The National Memorial Arboretum Part Two

We return in this second post about the National Memorial Arboretum where we left off.

2013 11 30_5345_edited-1

This was a quiet place, full of bird song and the quiet voices of the visitors deeply affected by the sense of the place.

2013 11 30_5380

Seats to sit upon

to sit and think

to sit and to remember

lost ones.

Share now a few images of the place to show its variety, its beauty and its sadness.

2013 11 30_5372  2013 11 30_5386 2013 11 30_5387 2013 11 30_5385

 2013 11 30_5434 2013 11 30_5433

2013 11 30_5435

We walked slowly up a gentle sloping path giving us a spiral route to the “Armed Services Memorial” with a solemn “wall of names”. The sculptural pieces here were astonishing, powerful and thought provoking.

2013 11 30_5376 2013 11 30_5356

 2013 11 30_5358 2013 11 30_5359 2013 11 30_5360 2013 11 30_5361 2013 11 30_5362

Below, the sculpted hand indicates the place where a shaft of sunlight pierces two slits in two walls. They line up on the 11th hour of the 11th day of the 11th month each year the time when the First World War ended. It is the time the nation remembers each year the members of the armed forces lost serving their country.

2013 11 30_5363 2013 11 30_5364

2013 11 30_5370 2013 11 30_5371

A massive curving wall has carved into it the names of all armed service personel who have died in service since the end of the Second Wall War. To see all these names together illustrates the futility of war so clearly. Worst of all was the huge area left blank as space for those yet to die. The United Nations should hold their meetings here and every Member of Parliament from every nation should spend some time here at the beginning of every session of their parliament. I wonder if it would make any difference?

2013 11 30_5365

2013 11 30_5367 2013 11 30_5368 2013 11 30_5369

We found smaller memorials which were more specific and sometimes outside the realms of armed conflicts.

 2013 11 30_5377  2013 11 30_53792013 11 30_5378

The essential work of the Bevin Boys, the miners who kept the mines open during WW2 was celebrated in these wonderful relief carvings. Powerful just like the Bevin boys themselves.

2013 11 30_5381 2013 11 30_5382 2013 11 30_5383 2013 11 30_5384

Men who lost their lives building the railways in the Far East as prisoners of war were commemorated by a garden of many varieties of Sorbus growing around reconstructed sections of railway lines.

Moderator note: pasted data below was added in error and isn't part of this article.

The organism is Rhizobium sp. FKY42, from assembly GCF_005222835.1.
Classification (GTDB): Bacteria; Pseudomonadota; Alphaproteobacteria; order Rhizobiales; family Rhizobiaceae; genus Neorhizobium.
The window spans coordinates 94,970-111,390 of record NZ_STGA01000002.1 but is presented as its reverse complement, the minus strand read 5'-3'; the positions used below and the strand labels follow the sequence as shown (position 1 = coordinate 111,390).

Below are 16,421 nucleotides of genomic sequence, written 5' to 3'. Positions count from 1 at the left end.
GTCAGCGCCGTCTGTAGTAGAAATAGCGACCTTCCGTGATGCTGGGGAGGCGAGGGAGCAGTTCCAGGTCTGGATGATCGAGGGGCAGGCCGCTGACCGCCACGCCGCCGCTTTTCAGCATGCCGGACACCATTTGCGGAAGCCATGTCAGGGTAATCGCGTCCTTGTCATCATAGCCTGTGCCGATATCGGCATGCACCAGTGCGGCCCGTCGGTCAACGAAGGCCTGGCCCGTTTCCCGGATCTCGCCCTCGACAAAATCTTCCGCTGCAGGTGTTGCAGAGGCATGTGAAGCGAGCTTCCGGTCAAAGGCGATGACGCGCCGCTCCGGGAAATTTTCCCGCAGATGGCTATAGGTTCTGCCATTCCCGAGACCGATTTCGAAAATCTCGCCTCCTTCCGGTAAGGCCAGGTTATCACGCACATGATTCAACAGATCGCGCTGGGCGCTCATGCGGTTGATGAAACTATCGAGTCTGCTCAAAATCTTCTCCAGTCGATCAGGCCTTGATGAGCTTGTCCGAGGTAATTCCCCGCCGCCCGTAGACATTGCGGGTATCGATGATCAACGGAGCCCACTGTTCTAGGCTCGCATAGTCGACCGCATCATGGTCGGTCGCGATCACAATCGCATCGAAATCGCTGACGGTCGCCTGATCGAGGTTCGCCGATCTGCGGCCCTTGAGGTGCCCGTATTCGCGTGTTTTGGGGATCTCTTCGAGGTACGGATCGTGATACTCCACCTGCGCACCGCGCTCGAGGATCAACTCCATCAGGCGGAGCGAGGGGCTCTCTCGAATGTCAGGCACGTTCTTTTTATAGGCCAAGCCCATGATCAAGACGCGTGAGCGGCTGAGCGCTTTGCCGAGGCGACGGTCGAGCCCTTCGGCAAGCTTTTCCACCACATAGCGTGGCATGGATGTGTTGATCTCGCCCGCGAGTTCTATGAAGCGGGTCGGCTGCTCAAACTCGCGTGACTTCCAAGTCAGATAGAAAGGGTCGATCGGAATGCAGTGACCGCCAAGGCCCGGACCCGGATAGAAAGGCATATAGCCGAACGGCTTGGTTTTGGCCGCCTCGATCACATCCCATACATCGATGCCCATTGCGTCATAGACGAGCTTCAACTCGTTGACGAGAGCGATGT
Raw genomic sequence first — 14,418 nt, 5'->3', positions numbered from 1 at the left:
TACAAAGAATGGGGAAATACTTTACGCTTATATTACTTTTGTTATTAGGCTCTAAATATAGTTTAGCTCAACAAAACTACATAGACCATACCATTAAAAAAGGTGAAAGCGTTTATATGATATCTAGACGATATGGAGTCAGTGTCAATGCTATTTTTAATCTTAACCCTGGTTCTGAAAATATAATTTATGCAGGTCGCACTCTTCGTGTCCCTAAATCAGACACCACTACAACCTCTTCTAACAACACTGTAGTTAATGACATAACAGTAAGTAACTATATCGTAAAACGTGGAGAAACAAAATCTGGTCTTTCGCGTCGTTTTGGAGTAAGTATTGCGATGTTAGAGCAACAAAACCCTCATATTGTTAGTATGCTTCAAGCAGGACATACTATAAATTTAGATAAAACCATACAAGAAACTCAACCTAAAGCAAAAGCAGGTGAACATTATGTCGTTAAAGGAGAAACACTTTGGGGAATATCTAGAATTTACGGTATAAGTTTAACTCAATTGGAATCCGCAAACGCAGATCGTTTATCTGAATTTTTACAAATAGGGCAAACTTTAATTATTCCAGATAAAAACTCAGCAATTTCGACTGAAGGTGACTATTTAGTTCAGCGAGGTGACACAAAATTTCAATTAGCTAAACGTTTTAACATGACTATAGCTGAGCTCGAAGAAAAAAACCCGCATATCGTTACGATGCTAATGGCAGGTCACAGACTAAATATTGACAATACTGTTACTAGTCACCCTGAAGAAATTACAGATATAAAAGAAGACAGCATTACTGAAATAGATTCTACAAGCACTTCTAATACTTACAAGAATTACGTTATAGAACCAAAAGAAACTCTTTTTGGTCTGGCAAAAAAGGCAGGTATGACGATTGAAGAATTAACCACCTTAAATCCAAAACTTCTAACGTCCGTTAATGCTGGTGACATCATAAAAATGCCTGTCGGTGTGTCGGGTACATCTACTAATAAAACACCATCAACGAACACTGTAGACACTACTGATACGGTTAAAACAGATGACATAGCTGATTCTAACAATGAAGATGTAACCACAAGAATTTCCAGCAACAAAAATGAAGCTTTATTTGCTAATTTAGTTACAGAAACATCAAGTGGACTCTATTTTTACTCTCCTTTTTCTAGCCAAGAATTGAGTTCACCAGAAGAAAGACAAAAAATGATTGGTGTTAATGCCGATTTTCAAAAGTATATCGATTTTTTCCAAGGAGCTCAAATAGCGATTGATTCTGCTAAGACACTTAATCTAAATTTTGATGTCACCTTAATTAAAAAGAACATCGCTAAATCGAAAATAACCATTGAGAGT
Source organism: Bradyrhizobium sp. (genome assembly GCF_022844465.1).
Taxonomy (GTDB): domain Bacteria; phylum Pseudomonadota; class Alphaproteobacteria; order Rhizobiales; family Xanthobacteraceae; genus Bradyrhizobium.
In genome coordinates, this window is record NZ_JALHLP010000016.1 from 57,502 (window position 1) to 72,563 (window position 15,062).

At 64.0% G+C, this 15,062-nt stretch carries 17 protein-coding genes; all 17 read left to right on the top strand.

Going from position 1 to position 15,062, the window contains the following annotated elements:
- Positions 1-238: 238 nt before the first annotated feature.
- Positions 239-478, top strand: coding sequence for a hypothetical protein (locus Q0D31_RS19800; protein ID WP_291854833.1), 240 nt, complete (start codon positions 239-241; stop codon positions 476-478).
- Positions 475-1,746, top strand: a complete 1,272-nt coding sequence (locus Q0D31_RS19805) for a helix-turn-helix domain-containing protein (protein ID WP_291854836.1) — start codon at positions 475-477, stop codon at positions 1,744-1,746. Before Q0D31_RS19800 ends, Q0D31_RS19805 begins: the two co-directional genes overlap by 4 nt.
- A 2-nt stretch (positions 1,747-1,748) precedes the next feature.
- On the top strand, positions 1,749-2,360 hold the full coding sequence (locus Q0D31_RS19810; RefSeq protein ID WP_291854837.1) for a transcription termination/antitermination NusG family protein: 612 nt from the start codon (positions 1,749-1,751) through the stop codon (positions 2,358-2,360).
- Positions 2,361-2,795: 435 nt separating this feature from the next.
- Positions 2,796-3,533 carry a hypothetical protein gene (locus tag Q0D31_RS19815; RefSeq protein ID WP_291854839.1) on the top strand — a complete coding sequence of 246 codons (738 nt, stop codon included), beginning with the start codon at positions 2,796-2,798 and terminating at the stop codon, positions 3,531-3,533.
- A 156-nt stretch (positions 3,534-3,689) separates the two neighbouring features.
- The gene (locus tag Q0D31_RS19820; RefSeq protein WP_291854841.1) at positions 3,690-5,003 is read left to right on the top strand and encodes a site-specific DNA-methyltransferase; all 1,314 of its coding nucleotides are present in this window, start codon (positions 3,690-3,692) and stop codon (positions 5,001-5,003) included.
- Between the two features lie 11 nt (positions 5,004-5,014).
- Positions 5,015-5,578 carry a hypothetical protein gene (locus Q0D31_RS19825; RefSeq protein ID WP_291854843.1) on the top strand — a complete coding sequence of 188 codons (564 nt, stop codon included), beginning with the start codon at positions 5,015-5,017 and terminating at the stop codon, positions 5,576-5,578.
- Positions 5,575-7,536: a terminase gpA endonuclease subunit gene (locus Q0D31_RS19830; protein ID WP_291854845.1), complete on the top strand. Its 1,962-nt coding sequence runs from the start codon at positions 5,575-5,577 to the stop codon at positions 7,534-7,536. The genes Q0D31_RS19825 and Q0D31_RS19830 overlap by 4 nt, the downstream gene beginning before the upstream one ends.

2013 11 30_5392 2013 11 30_5395 2013 11 30_5397 2013 11 30_5398 2013 11 30_5399 2013 11 30_5400 2013 11 30_5401 2013 11 30_5402 2013 11 30_5403 2013 11 30_5404 2013 11 30_5405

A few of the gardens help us remember the loss of lives of those serving the nation but not in the armed services. Here we celebrate the bravery of the men of the Royal National Lifeboat Institution. A sturdy figure carved from stone reflects the strength of character of these people as he looks over a seaside landscape.

2013 11 30_5422

2013 11 30_5432 2013 11 30_5431

One of the most incredible memorials was a tribute to the men of the railways.

2013 11 30_5430 2013 11 30_5429 2013 11 30_5428 2013 11 30_5427 2013 11 30_5426 2013 11 30_5425 2013 11 30_5424 2013 11 30_5423

We even found a memorial to the soldiers from our home county of Shropshire.

2013 11 30_5413

The Jewish Memorial was a truly beautiful piece of art as well as a moving memorial piece.

2013 11 30_5414 2013 11 30_5415 2013 11 30_5416

As the light faded over the memorial arboretum the trees tops began to fill with the sounds of starlings settling down to roost. To the birds this garden is a home giving them shelter, food and a place to nest.

2013 11 30_5417

I will leave you with a few deeply moving pictures.

2013 11 30_5409 2013 11 30_5364_edited-1

2013 11 30_5410 2013 11 30_5411

2013 11 30_5421 2013 11 30_5418

2013 11 30_5437 2013 11 30_5436

And finally a picture of the Bazra Wall to illustrate that we never learn. With all the waste of lives over the centuries it still goes on.

2013 11 30_5375

About greenbenchramblings

A retired primary school head teacher, I now spend much of my time gardening in our quarter acre plot in rural Shropshire south of Shrewsbury. I share my garden with Jude my wife a newly retired teacher , eight assorted chickens and a plethora of wildlife. Jude does all the heavy work as I have a damaged spine and right leg. We also garden on an allotment nearby. We are interested in all things related to gardens, green issues and wildlife.
This entry was posted in arboreta, autumn, memorials, poppies, remembrance, trees, woodland and tagged , , , , . Bookmark the permalink.